Another benefit of affordable housing near job centers for lower wage earners, those in the service industries in particular, is that it would reduce vehicle miles traveled.  Many service industry workers can not afford to live in the communities that they work.  Affordable housing in thee areas would help to achieve the goals of AB 32 and SB 375 to reduce green house gas emissions in California.

“Many of our social problems can be traced to housing affordability,” says  “If we were able to make housing more affordable, many more of us would have enough money to support our families and save for retirement.  People might choose to marry earlier, have children earlier and live their lives differently.  They would have shorter commutes, use less fuel and less time getting from home to work and back.”

Thus, affordable housing could improve not only the lives of people living in it, but the lives of those around them as well.

Tara Matthews recently attended and RSG sponsored the CAL-ALFHA conference on affordable housing development in California.

A Bold Welcome to Boldo Bol!


There are a lot of reasons why RSG is a great place to work. The camaraderie in the office, the stimulating environment in which you always learn something new, the opportunity to help develop our communities into better places. Without a doubt though, one of the highlights of coming to work is…lunchtime!

We are so fortunate to have a variety of incredible restaurants within walking distance of our downtown Santa Ana building. It takes an average of about four phone calls before you can get through to Crave, the unbelievably popular restaurant across the street, to place your pick-up order for their famed kale salad. Around the corner, Izalco Restaurant serves authentic Salvadorian food, including delicious pupusas, in a beautiful space that’s reminiscent of a beautiful Latin American home. This week, I had the best burger I’ve had in a long while at Chapter One, a gastropub about a two-minute walk from us. I could go on and on, but instead, I want to turn your attention to Boldo Bol.

Boldo Bol is a new earth-to-table restaurant that opened this past summer about three blocks down the street from our office, and I couldn’t be more excited about it. The décor is simplistically charming, with photos of fresh produce on the wall in white frames and a wooden swinging café door in the shape of an oversized turnip. Their menu primarily consists of what they call “Bols”, which are combinations of fresh vegetables, meat, rice, and sauce served in an eco-friendly bowl. I’m not one who is ordinarily enthusiastic about a meal so heavily dependent on vegetables, but everything is so fresh that it’s just exceptionally tasty. In my opinion, the wholesomeness of the food is an awesome bonus.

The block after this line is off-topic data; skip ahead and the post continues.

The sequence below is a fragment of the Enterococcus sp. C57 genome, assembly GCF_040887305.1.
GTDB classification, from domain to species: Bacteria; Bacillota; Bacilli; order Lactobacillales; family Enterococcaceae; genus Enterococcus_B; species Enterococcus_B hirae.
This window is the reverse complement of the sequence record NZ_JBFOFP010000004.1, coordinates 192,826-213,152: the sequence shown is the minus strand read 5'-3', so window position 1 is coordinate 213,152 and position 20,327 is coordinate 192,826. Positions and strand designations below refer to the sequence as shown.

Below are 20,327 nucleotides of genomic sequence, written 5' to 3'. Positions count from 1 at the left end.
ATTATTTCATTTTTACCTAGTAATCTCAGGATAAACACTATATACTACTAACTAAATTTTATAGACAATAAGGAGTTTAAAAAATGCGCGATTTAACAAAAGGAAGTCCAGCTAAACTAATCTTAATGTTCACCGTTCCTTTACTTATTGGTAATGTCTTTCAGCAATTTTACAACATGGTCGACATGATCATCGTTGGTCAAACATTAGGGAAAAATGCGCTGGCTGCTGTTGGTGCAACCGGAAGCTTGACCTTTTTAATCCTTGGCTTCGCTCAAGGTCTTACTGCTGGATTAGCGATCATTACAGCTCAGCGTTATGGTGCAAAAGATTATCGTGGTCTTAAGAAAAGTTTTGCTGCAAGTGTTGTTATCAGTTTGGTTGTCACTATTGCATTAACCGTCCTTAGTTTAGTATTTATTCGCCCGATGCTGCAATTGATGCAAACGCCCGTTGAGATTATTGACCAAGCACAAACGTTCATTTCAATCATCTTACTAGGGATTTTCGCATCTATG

It’s refreshing to see the beginnings of another restaurant with a laser focus on health, flavor, sustainability and community involvement. I wish Boldo Bol the greatest success and hope that more and more restaurants like this continue to pop up throughout the country in a diversity of neighborhoods.

For now, welcome to our neighborhood, Boldo Bol!

Written by Dominique Clark who is an Analyst at RSG


Pitting Safety against Community Health?


It is easy to think of healthy communities as active, pleasant, green places where milkmen deliver organic milk in glass bottles and children learn to ride bikes in leafy, computer generated images of parks with engaged community members photo-shopped into the background.  People have to see and want the light at the end of the tunnel, but they might not see the challenges a community might face after the idyllic park is opened to the public.

The sometimes awkward interaction between public safety and community health was brought to my attention by a very insightful Master’s student at a Healthy Communities Seminar.  I wondered:

  •      Can a community succeed in becoming a healthier community before it achieves basic safety standards? 
  •      Is there a point to building more parks if those parks are hubs for violence and crime? 
  •      Can the health of a community actually improve the safety of the community? 

If more people are out in the evenings walking around, food shopping at local stores, and playing sports in parks instead of protecting themselves behind barred windows, maybe gangs and other criminal elements will be driven away.

The solution starts with respecting the individual challenges different communities face and being available to help with those issues.  We can’t just build pretty parks as showpieces and then leave them to disintegrate from lack of attention.  The pretty parks have to come with programming and organized events to keep them populated and utilized by the entire community.  

In other words, the work doesn’t stop at the ribbon cutting.  Community health and public safety have to go hand in hand and be accomplished simultaneously through sustained interest and prolonged focus on long-neglected communities.

Jane Carlson, Associate at RSG